Sujith Jay Nair Thinking Aloud

Shuffle Hash and Sort Merge Joins in Apache Spark


This post is the second in my series on Joins in Apache Spark SQL. The first part explored Broadcast Hash Join; this post will focus on Shuffle Hash Join & Sort Merge Join.

Although Broadcast Hash Join is the most performant join strategy, it is applicable to a small set of scenarios. Shuffle Hash Join & Sort Merge Join are the true work-horses of Spark SQL; a majority of the use-cases involving joins you will encounter in Spark SQL will have a physical plan using either of these strategies.


Let us take an example to understand the join strategies better. This time we will be using the Mondrian Foodmart dataset to write our queries against. For those unaware of it, the foodmart dataset is a popular test dataset for OLAP scenarios. It originated as part of the test suite of the Pentaho Mondrian OLAP engine. You can check out its schema layout here. We will be concerned with only a couple of tables from the dataset: sales_fact_98 & customer.

In Spark REPL, you can create the tables as shown below:

The explain output on the join-table describes the physical plan of the join operation:

The Spark SQL planner chooses to implement the join operation using ‘SortMergeJoin’. The precedence order for equi-join implementations (as in Spark 2.2.0) is as follows:

  • Broadcast Hash Join
  • Shuffle Hash Join: if the average size of a single partition is small enough to build a hash table.
  • Sort Merge: if the matching join keys are sortable.

Pick One, Please

There is some confusion over the choice between Shuffle Hash Join & Sort Merge Join, particularly after Spark 2.3. Part of the reason is the introduction of a new configuration spark.sql.join.preferSortMergeJoin, which is internal, and is set by default.

This means that Sort Merge is chosen every time over Shuffle Hash in Spark 2.3.0.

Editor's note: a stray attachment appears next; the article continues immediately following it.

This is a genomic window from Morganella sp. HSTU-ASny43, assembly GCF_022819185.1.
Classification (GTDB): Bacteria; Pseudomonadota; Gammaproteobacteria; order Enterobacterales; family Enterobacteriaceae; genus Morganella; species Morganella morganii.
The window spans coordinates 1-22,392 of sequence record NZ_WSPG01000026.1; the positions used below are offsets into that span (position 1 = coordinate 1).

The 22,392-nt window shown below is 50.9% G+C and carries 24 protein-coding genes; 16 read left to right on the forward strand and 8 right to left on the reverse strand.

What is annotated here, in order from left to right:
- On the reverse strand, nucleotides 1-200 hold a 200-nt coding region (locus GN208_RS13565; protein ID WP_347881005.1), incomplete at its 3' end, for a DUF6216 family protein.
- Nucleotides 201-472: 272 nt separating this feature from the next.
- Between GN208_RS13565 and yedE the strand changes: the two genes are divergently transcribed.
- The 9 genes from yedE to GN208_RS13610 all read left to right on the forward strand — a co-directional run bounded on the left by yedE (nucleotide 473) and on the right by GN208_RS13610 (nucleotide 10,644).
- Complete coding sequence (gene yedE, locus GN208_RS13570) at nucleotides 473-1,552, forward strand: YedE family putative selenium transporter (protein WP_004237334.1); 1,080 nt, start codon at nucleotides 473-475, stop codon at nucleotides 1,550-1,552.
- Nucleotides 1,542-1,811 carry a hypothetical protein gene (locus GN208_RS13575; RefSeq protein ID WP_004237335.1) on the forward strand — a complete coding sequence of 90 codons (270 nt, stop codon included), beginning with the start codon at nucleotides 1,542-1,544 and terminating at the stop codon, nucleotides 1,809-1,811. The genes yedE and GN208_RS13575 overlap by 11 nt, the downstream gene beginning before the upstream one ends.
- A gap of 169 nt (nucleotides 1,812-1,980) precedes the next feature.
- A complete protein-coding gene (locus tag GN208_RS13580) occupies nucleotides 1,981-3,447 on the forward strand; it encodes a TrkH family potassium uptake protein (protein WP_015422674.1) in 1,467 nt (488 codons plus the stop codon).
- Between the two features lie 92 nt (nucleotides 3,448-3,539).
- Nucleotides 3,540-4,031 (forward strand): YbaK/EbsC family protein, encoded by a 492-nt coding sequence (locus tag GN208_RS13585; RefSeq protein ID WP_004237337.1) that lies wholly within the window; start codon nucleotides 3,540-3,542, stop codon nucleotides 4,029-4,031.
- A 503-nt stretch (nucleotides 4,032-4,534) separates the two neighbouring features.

The preference of Sort Merge over Shuffle Hash in Spark is an ongoing discussion which has seen Shuffle Hash going in and out of Spark’s join implementations multiple times. It was first removed from Spark in version 1.6.0. It made a comeback in 2.0.0. In 2.3.0, it has again been voted out in favour of Sort Merge.

A reason for the preference of Sort Merge is that it is considered a more robust implementation, as Shuffle Hash Join requires the hashed table to fit in memory, counter to Sort Merge Join which can spill to disk. But Shuffle Hash does have its benefits, particularly when the build side is much smaller than stream side. In that case, the building of a hash table on smaller side should be faster than sorting the bigger side. And given this clear benefit, I am sure Shuffle Hash will rise again from the ashes.

Deep Dive

I would like to spend this section on Sort Merge Join alone, since its presence is invariant across Spark versions. The implementation of Sort Merge Join in Spark is similar to any other SQL engine, except that it happens over partitions because of the distributed nature of data. This means the best performance of this strategy is when the rows corresponding to same join-key are co-located. In every other case, it involves a shuffle operation to co-locate the data. We will have more to say on performance in the Caveats section.

I have below the code generated by Spark to perform the sort & merge operations. I give it to you without comment.


The performance of Sort Merge Join, as with every distributed join strategy, is optimal under certain conditions and sub-par under certain others.

Best case scenarios :

In deteriorating order,

  1. The Datasets have a known, shared partitioner; if the Datasets sharing the same partitioner are materialized by the same action, they will end up being co-located.
  2. The Datasets are distributed evenly on the join columns.
  3. The number of keys (combinations of join column values) is adequately large for the cluster and data-size at hand (since parallelism is proportional to the number of unique keys).

Worst case scenarios :

  1. Extremely uneven sharding of Datasets on the join columns.
  2. A large Dataset is joined with another Dataset, such that a majority of the rows of larger Dataset are not relevant to the join condition. (In this case, these non-relevant rows of the large Dataset will still be shuffled across before being filtered out; hence, the performance hit.)

Upcoming posts in this series will explore Cartesian Product, Broadcast Nested Loop Joins and others. Tune in for them. Please leave a comment for suggestions, opinions, or just to say hello. Until next time!